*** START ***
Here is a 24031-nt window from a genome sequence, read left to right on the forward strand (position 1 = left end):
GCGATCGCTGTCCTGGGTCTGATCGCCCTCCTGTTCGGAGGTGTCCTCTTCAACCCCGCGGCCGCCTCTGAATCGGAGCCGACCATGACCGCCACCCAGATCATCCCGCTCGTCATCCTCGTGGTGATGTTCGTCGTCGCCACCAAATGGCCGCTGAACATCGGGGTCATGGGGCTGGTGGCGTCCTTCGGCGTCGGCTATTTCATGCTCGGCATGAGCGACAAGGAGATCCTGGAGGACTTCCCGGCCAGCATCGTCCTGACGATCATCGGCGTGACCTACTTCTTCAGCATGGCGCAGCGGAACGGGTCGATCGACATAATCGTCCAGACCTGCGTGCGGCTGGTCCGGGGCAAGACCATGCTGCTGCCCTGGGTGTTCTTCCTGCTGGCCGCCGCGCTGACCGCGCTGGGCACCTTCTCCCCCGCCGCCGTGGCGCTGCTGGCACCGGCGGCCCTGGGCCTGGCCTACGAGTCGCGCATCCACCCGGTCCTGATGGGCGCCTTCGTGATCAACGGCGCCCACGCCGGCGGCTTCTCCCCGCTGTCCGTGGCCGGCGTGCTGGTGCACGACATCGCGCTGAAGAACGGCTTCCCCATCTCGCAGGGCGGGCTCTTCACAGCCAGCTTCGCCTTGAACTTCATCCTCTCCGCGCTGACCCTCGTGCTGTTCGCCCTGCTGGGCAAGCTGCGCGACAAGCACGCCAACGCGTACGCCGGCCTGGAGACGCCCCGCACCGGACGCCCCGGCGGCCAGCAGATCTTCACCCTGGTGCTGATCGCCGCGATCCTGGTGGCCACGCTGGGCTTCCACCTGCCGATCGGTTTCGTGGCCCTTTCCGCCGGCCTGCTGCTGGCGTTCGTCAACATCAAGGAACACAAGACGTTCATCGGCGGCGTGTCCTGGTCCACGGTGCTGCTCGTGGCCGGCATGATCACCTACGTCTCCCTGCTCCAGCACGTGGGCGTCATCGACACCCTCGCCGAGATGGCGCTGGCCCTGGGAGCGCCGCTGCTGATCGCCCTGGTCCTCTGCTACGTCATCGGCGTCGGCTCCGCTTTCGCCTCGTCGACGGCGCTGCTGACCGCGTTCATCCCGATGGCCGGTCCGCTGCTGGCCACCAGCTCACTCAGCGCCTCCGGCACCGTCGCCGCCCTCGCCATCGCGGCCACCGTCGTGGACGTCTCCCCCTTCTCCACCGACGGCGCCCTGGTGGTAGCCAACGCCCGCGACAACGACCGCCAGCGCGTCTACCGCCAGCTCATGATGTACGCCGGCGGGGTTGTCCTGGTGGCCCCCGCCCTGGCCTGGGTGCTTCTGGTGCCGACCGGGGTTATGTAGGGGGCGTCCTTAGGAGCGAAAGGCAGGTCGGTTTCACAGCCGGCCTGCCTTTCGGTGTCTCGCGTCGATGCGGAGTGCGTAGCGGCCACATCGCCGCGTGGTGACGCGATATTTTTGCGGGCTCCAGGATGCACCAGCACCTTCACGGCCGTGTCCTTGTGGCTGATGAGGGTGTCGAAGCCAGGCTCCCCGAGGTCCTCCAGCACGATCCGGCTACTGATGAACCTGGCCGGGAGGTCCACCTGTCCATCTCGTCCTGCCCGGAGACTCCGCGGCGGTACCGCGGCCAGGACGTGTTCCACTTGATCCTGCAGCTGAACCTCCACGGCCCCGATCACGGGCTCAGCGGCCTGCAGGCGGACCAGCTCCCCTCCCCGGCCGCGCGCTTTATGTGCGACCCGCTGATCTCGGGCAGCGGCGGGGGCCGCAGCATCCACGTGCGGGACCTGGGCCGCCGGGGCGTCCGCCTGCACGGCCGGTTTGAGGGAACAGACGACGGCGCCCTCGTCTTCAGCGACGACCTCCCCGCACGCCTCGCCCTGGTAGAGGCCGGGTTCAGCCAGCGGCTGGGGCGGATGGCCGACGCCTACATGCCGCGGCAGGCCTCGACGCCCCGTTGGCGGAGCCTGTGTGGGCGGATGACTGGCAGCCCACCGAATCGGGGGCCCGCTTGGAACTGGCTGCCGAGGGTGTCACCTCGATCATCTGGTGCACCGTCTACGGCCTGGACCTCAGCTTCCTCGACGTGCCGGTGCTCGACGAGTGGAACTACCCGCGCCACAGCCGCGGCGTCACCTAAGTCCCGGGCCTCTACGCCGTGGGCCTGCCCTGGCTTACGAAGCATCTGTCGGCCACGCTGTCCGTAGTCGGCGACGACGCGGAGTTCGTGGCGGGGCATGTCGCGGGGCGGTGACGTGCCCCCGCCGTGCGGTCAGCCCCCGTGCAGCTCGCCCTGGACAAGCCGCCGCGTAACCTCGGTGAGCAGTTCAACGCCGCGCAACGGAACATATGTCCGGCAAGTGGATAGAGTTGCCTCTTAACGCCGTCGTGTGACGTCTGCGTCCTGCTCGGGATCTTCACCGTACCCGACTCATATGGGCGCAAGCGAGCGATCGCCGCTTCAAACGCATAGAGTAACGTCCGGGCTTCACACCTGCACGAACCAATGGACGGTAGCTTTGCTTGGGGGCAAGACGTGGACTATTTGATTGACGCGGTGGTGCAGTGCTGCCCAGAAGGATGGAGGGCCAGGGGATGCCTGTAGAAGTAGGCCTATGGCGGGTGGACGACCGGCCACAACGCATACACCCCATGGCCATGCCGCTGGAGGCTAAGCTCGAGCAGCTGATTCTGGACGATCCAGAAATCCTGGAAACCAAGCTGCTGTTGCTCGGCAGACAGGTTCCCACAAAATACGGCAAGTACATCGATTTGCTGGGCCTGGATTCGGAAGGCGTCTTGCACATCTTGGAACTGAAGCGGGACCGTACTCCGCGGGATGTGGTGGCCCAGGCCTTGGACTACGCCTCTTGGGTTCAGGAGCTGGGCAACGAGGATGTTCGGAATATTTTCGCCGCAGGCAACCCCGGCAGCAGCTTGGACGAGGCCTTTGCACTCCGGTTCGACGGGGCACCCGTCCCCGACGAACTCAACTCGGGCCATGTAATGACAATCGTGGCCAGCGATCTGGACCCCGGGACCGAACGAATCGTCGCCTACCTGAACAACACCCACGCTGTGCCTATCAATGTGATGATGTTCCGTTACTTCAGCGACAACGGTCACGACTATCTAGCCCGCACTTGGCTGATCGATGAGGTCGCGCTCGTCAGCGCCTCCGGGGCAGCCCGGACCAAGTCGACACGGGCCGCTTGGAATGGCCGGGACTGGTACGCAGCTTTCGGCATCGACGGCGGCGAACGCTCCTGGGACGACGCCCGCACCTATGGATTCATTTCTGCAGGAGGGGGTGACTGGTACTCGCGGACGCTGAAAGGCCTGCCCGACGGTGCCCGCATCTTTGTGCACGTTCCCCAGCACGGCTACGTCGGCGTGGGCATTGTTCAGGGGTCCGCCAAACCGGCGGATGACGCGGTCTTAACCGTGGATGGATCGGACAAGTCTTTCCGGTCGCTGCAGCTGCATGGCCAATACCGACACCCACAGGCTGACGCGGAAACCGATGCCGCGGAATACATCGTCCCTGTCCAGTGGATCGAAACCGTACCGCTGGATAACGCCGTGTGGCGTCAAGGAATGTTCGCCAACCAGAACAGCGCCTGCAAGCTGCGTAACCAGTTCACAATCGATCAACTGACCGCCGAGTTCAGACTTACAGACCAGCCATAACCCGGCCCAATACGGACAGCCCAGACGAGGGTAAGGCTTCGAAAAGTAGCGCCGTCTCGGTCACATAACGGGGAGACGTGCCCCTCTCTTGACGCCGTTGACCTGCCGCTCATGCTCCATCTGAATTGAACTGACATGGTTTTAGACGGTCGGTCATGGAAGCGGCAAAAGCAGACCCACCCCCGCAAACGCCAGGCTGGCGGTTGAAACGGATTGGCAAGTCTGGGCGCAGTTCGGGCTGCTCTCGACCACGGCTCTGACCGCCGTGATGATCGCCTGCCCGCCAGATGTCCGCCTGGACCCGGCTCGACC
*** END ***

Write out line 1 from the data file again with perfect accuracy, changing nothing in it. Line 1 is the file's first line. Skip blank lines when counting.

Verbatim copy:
Here is a 24031-nt window from a genome sequence, read left to right on the forward strand (position 1 = left end):